The Art of the Empire: Three Centuries of British Art

The Art of the Empire celebrates the evolution and vitality of three hundred years of British art, from the eighteenth century to the present. The exhibition consists of paintings, sculpture, works on paper and illustrated books organized thematically: portraiture, landscape, religious painting and the Pre-Raphaelite vision, delving into the work of two of its followers, William Morris and Edward Burne-Jones.

After two centuries of exploration and trade, in the nineteenth century the British Empire ruled over a quarter of the world’s population and stretched from North America to India and Australia. However, for its artists this was a period of identity crisis and self-exploration: the country that had given the world William Shakespeare and Adam Smith, then immersed in the industrial revolution, had yet to leave a mark in the fields of painting and sculpture. This exhibition shows how, already in the eighteenth century, British artists negotiated the tensions between finding a voice of their own that was coherent with their roots and paying homage to the best art from different times and places. The works of contemporary art from Puerto Rican private collections offer a vision of the reflections that have nourished British art since the second half of the twentieth century: How artists of all genres and media have reshaped their practice to face a radically changing social and cultural scene, both locally and internationally. These works widen the artistic and historical spectrum of the exhibition, bringing to the present some of the key genres represented here.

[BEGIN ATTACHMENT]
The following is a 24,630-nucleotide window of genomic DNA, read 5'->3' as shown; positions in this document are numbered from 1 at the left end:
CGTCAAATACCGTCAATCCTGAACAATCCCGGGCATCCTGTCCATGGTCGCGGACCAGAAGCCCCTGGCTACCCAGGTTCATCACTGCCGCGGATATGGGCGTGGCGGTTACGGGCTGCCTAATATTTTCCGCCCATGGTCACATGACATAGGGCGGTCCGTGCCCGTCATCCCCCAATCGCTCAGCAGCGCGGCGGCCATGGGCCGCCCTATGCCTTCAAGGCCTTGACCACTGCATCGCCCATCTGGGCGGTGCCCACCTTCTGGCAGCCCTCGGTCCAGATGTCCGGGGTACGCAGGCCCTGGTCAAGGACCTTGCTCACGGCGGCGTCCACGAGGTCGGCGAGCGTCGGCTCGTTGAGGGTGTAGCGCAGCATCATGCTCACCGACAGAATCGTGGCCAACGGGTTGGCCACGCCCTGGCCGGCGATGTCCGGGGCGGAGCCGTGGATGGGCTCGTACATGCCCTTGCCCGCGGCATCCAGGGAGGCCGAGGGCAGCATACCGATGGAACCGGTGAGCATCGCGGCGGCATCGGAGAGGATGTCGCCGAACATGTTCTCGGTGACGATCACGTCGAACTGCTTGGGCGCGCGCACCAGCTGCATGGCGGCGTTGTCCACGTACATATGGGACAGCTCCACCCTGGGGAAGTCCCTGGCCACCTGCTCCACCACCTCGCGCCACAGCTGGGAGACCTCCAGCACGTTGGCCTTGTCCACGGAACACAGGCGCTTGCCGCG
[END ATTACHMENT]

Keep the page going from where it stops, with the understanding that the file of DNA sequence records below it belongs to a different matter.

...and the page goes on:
The Art of the Empire commemorates the gift to Puerto Rico of an internationally renowned collection of British art, gathered by Luis A. Ferré around the decade of 1960. Its more than sixty-eight pieces are here shown together for the first time, accompanied by an important loan of nineteenth-century graphic art from La Casa del Libro in San Juan. Together, the works reveal the robustness of a tradition that is open to innovation.